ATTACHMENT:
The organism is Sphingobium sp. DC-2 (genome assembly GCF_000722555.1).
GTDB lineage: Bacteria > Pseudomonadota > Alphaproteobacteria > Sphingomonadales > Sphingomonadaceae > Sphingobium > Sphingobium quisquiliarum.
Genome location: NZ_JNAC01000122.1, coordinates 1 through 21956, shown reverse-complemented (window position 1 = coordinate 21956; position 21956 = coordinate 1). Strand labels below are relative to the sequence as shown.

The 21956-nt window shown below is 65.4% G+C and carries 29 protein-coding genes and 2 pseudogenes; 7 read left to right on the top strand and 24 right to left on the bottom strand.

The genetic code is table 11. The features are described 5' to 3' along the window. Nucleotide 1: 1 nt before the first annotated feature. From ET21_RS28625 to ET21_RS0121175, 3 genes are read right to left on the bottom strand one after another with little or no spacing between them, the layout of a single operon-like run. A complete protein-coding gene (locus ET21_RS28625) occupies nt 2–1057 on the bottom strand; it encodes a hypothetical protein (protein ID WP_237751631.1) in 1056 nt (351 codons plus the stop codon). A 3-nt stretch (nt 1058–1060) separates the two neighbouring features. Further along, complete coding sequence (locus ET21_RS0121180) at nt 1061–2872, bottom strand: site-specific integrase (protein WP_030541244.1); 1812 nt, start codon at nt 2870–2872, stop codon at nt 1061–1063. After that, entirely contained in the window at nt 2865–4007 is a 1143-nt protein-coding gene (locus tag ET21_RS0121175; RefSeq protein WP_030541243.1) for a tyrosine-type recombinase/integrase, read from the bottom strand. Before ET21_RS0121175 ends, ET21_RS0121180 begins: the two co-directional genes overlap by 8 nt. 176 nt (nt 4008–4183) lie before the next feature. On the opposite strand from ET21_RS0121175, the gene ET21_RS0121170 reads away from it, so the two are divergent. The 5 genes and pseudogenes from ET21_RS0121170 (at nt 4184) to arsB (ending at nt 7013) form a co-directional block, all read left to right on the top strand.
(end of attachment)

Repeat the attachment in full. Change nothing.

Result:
The organism is Sphingobium sp. DC-2 (genome assembly GCF_000722555.1).
GTDB lineage: Bacteria > Pseudomonadota > Alphaproteobacteria > Sphingomonadales > Sphingomonadaceae > Sphingobium > Sphingobium quisquiliarum.
Genome location: NZ_JNAC01000122.1, coordinates 1 through 21956, shown reverse-complemented (window position 1 = coordinate 21956; position 21956 = coordinate 1). Strand labels below are relative to the sequence as shown.

The 21956-nt window shown below is 65.4% G+C and carries 29 protein-coding genes and 2 pseudogenes; 7 read left to right on the top strand and 24 right to left on the bottom strand.

The genetic code is table 11. The features are described 5' to 3' along the window. Nucleotide 1: 1 nt before the first annotated feature. From ET21_RS28625 to ET21_RS0121175, 3 genes are read right to left on the bottom strand one after another with little or no spacing between them, the layout of a single operon-like run. A complete protein-coding gene (locus ET21_RS28625) occupies nt 2–1057 on the bottom strand; it encodes a hypothetical protein (protein ID WP_237751631.1) in 1056 nt (351 codons plus the stop codon). A 3-nt stretch (nt 1058–1060) separates the two neighbouring features. Further along, complete coding sequence (locus ET21_RS0121180) at nt 1061–2872, bottom strand: site-specific integrase (protein WP_030541244.1); 1812 nt, start codon at nt 2870–2872, stop codon at nt 1061–1063. After that, entirely contained in the window at nt 2865–4007 is a 1143-nt protein-coding gene (locus tag ET21_RS0121175; RefSeq protein WP_030541243.1) for a tyrosine-type recombinase/integrase, read from the bottom strand. Before ET21_RS0121175 ends, ET21_RS0121180 begins: the two co-directional genes overlap by 8 nt. 176 nt (nt 4008–4183) lie before the next feature. On the opposite strand from ET21_RS0121175, the gene ET21_RS0121170 reads away from it, so the two are divergent. The 5 genes and pseudogenes from ET21_RS0121170 (at nt 4184) to arsB (ending at nt 7013) form a co-directional block, all read left to right on the top strand.